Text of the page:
It’s that time of year when newly sharpened No. 2 pencil shavings permeate the air.
Ah, the smell of beginnings, the hope of enlightenment and the dread knowing your children’s alarm clocks will be ringing out three to six hours earlier than over the summer.
With only a few days left to rush from store to store, you grab the last of the forgotten school supplies, double check your kids’ immunization records, purchase the “in” shoes your child has to have for Day One, and a vat of Clearasil and cover-up sticks in various shades of skin tones for picture day. Your children are primed for what’s unanimously referred to as the worst time in a human’s life — middle school.
When I was in middle school … wait, there wasn’t middle school that many centuries ago. It was called junior high, and from what I recall, we survived it. At least that’s what we tell our kids. This faux confidence partially shields them from what they’re walking into, of course wearing the appropriate footwear.
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Despite the hormones, nerves, acne, angst, combined with regularly changing body parts, parents agonize in the background while watching their middle-schooler navigate through the social maze of life.
This year I’ll have both my girls in middle school. Fifty percent of them are excited. The other daughter, not so much. In the last few weeks, leading up to school starting, anxiety and feelings of self-doubt are only too familiar. I’m sure it has been the same for generations.
But when I was their age, my parents didn’t have to take out a bank loan to get through public school. When did it get so expensive? I think my mom was required to buy some No. 2 pencils, a jar of glue that tasted like peppermint, and the required, yet offensive, red Big Chief writing tablet.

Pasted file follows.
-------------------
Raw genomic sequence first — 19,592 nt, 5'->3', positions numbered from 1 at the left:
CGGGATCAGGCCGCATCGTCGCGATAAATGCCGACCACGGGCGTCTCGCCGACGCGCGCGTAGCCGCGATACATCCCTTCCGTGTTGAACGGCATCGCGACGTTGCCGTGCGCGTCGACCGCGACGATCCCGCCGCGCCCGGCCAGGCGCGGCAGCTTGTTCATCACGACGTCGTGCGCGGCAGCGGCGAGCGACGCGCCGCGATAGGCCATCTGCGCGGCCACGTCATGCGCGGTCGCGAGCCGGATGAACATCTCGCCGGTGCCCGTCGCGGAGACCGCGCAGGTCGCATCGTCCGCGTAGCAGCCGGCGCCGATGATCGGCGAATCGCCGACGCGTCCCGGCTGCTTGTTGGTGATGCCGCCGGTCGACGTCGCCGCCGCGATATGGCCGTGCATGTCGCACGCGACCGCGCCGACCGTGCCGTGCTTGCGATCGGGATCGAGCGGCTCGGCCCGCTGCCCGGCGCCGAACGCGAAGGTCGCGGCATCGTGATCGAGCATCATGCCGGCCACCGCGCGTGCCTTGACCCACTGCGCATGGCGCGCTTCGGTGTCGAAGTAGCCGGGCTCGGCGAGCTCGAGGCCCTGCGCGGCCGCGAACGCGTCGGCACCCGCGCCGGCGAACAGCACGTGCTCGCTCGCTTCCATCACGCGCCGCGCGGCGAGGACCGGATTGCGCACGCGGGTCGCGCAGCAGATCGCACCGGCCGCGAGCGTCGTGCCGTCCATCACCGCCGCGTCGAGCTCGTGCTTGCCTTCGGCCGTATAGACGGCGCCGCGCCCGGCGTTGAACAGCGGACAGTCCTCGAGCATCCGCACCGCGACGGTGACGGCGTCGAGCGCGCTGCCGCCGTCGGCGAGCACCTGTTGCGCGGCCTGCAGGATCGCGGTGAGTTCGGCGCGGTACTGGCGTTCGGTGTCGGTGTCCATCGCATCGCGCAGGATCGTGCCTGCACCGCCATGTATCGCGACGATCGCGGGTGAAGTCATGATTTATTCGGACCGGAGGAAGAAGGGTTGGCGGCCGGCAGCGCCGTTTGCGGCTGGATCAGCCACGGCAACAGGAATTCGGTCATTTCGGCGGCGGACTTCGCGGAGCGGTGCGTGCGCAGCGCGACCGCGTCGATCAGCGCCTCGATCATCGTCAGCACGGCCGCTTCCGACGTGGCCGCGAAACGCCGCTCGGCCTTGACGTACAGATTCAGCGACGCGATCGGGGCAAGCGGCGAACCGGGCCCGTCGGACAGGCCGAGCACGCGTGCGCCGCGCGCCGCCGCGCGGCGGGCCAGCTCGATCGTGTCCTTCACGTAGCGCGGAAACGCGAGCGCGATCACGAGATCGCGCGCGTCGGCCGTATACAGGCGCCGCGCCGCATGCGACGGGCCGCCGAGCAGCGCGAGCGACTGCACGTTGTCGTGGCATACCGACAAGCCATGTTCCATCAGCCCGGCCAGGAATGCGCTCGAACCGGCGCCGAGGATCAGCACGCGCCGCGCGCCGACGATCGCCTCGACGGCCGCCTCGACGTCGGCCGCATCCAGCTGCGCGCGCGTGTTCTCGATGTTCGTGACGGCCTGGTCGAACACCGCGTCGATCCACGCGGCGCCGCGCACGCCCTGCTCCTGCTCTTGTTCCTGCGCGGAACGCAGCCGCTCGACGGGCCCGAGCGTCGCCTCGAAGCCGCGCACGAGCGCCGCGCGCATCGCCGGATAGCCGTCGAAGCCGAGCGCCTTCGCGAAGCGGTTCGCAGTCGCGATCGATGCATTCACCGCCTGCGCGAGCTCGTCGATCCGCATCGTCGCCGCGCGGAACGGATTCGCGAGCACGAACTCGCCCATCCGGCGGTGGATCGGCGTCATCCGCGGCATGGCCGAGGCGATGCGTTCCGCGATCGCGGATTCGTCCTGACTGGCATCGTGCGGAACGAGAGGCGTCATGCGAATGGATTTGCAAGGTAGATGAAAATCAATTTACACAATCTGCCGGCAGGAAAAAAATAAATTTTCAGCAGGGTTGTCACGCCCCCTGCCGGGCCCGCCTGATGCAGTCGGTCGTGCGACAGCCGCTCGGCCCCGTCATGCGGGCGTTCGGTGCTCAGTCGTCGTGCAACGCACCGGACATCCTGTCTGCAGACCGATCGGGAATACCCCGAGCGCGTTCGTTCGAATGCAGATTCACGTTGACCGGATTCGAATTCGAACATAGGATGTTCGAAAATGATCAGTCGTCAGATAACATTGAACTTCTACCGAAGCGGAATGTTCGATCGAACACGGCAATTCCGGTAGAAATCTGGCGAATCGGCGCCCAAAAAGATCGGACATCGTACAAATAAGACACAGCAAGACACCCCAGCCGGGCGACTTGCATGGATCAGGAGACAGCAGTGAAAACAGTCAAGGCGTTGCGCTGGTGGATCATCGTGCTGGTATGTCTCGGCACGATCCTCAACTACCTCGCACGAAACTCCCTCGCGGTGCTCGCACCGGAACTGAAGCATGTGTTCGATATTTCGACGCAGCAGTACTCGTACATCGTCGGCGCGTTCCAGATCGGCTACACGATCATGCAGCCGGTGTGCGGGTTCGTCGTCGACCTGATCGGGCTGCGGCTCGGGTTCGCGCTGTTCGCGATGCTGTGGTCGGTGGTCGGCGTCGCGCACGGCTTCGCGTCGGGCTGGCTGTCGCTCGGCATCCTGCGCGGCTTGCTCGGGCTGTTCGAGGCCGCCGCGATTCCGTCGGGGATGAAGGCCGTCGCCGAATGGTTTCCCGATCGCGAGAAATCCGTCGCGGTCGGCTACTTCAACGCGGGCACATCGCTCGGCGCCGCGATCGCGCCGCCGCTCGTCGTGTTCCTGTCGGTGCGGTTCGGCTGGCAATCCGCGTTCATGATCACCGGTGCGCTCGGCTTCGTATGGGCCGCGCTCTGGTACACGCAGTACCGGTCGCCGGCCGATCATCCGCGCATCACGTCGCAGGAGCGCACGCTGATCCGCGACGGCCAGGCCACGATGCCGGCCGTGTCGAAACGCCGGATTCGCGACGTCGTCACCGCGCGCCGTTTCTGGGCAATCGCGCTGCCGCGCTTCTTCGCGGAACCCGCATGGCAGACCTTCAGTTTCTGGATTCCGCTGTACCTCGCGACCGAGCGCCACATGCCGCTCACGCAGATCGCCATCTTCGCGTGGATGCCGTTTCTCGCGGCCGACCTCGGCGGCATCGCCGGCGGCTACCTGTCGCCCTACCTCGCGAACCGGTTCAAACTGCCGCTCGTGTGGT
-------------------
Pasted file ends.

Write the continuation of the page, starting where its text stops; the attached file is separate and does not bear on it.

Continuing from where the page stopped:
Now I have a two-page list of school supplies that would make most parents’ brains implode. Here’s the stinger: You MUST purchase the exact supplies and brands or, rumor has it, they will sell you to the highest bidder at the spring auction, or worse force you to be PTO president! Let’s just say, I bought supplies directly from the school, the pre-bundled pack, which for both girls only set us back one semester tuition at junior college.
Speaking of scams, it’s time for my annual rant about locker decorations. Once again, when I was a youngling, I used generic-brand scotch tape and weak magnets to barely hold up grainy photos I cut out of Teen Beat magazine. If you had a mirror in your locker, you were a “richie.”
A well-off teen with a closet full of Izod shirts with starched, upright collars, Jordache jeans with a slim, spring-like gold belt, and at least one pair of light blue Adidas tennis shoes with the white stripes, which were so popular, the first week I owned a pair, they were stolen at the roller rink. Talk about PTSD.
Now kids are supposed to decorate their lockers before school is in session. Take a look at all the companies who specialize in this trend. It’s ridiculous! I can understand wanting to make your space feel like you, by adding a splash of color or funny magnets, but what scam artist came up with the idea to put up wallpaper, fuzzy carpeting, and battery-packed chandeliers and teensy disco balls? Half the lockers look like a pack of pastel fairies barfed out the kids’ interior decor.
The best thing in middle school is it’s really a blink of an eye in terms of one’s life span. Only the traumatic events are remembered by the time they reach adulthood. I guess the key is to keep those incidents to a minimum — or forget about all the school craziness and join the circus. Think of all the money you could save!